The Changing (Font) Face of Textbooks

Remember film strips in 6th grade science class? Or the teacher struggling to load a VHS tape into a BetaMax player? Rotary dial phones? Someday soon, if not today, textbooks will be joining this list, replaced by “supercomputers” in the forms of phones and tablets.

Cancel that “someday”:

My youngest daughter, Beth, started school last week. She’s four and a half and has never known a world in which the iPhone did not exist. She has never known a world in which 24x7 connectivity to the Internet was an impossible sci-fi dream. Consider the basic timeline: Beth won’t leave school until the summer of 2025. The question is simple: is there any plausible non-apocalyptic scenario in which technology is less prevalent, less widely distributed and less embedded in our culture in 2029 than it is in 2011? I simply can’t imagine one.
Frasier Spiers

Having to pack a single tablet into a backpack not only makes good ergonomic sense, it makes good economic sense: textbooks can be rented rather than purchased outright; updates are cheaper to distribute, and a whole semester’s worth of reading can be plunked into a single device weighing a little over a pound.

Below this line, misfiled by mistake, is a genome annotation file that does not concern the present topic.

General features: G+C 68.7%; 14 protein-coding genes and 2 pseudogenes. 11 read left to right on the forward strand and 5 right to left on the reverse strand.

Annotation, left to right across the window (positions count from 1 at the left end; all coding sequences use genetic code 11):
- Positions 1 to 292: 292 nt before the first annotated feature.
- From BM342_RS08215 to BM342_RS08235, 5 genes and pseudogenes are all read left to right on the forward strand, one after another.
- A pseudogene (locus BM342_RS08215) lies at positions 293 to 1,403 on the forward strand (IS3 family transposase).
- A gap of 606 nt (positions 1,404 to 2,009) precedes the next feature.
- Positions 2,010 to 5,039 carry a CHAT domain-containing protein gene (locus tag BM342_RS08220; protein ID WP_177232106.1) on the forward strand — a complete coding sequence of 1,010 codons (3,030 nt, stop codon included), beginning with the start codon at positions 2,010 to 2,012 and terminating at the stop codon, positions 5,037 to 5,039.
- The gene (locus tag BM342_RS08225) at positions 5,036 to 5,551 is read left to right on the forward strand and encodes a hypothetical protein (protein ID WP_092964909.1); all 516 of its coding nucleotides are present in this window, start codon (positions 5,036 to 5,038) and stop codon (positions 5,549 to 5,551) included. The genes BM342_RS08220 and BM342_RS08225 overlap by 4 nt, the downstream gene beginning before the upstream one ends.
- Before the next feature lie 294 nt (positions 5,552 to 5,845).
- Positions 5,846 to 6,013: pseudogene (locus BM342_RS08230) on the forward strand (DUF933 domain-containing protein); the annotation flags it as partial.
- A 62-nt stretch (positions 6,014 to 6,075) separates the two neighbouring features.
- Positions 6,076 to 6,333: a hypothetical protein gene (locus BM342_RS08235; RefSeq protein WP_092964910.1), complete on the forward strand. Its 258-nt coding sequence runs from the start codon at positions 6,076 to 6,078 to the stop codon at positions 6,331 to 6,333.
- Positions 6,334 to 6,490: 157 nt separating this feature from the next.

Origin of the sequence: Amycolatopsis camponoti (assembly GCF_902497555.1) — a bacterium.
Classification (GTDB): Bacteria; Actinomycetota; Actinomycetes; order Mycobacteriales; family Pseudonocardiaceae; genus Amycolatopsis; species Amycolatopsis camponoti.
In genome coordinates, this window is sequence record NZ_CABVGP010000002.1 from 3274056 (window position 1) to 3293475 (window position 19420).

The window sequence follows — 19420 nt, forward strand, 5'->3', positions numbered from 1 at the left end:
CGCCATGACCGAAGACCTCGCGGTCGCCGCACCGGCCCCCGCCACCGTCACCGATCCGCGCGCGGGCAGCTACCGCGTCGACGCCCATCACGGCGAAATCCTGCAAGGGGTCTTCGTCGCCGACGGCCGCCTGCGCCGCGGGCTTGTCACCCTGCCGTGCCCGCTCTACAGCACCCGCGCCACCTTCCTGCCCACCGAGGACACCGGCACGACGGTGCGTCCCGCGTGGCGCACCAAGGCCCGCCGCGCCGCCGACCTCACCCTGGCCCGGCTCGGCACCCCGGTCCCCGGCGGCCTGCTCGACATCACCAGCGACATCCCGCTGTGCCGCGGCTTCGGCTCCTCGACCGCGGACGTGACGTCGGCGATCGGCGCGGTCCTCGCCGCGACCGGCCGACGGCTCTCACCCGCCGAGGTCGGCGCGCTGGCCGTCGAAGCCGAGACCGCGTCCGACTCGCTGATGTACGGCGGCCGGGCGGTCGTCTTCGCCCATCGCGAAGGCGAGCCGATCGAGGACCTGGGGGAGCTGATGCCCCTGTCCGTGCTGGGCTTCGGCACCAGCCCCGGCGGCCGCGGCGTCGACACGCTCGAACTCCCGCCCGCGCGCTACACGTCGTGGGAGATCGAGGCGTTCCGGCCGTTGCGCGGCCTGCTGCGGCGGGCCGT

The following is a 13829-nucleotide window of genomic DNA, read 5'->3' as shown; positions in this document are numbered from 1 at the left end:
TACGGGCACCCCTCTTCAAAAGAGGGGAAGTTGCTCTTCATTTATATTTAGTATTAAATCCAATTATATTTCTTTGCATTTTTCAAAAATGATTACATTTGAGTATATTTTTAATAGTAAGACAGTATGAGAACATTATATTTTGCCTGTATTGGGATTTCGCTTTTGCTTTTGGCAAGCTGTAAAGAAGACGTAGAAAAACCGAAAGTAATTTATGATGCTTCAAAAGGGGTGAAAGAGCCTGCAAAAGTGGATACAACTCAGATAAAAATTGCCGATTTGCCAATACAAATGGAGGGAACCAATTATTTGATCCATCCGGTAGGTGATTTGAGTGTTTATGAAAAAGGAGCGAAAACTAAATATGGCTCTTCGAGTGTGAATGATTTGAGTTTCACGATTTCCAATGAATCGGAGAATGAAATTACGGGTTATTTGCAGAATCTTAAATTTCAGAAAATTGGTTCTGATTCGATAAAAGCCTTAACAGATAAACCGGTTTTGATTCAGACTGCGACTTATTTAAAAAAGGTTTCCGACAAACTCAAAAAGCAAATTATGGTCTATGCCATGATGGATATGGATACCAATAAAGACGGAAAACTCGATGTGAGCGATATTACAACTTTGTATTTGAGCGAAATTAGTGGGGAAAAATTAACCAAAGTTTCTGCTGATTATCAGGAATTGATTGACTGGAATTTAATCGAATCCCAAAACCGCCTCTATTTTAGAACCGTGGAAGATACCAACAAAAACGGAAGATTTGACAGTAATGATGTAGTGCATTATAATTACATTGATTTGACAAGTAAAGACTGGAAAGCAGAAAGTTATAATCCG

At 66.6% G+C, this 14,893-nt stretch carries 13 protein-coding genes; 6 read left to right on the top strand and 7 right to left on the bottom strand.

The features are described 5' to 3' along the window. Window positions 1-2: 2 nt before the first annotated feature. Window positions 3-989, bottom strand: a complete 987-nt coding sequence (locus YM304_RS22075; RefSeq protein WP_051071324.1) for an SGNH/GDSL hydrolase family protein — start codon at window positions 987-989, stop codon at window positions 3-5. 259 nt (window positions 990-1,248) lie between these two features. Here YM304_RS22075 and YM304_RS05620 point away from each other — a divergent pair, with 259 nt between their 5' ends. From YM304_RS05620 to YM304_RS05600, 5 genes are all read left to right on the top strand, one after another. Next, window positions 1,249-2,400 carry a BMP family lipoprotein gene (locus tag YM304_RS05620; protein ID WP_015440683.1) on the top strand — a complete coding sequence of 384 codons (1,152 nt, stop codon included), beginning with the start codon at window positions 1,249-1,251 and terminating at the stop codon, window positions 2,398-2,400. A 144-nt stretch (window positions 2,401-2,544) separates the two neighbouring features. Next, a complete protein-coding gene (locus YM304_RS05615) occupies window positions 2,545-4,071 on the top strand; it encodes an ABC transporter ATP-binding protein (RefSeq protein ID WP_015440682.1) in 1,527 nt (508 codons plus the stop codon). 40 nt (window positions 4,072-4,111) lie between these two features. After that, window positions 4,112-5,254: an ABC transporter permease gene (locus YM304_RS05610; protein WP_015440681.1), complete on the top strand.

Additionally, tablets feature many of the same enhancements in the textbook world as they do elsewhere: improved accessibility (high contrast, larger text options, audio reading), notations, links to outside resources, and so on.

Cursive handwriting, on the other hand, is taking a hit: as tablet-based textbooks become reading *and* writing tools, children are going to learn (virtual) keyboard entry sooner than ever.

 
How this will affect learning in the long term is, of course, uncertain: the key strength of a multi-purpose tablet is that it is multi, and students will be challenged to focus on a singular task at hand when given the opportunity to slyly surf the web or text a friend.

Testimonials of the touch screen interface for students with learning disabilities and autism are already showing promise, although the results are, of course, early.

Educational theories and studies of tablets are easily outpaced by the technology itself, of course, so we’re moving into uncharted territory, as we always are.

Smartphones and laptops of the previous generation had the primary barrier of ease of use (or lack thereof).

Touch screens, for both working and reading, consumption and creation, are going to allow ever-younger learners to leverage learning aids and tools in the classroom will be an ongoing pursuit in the twenty-first century.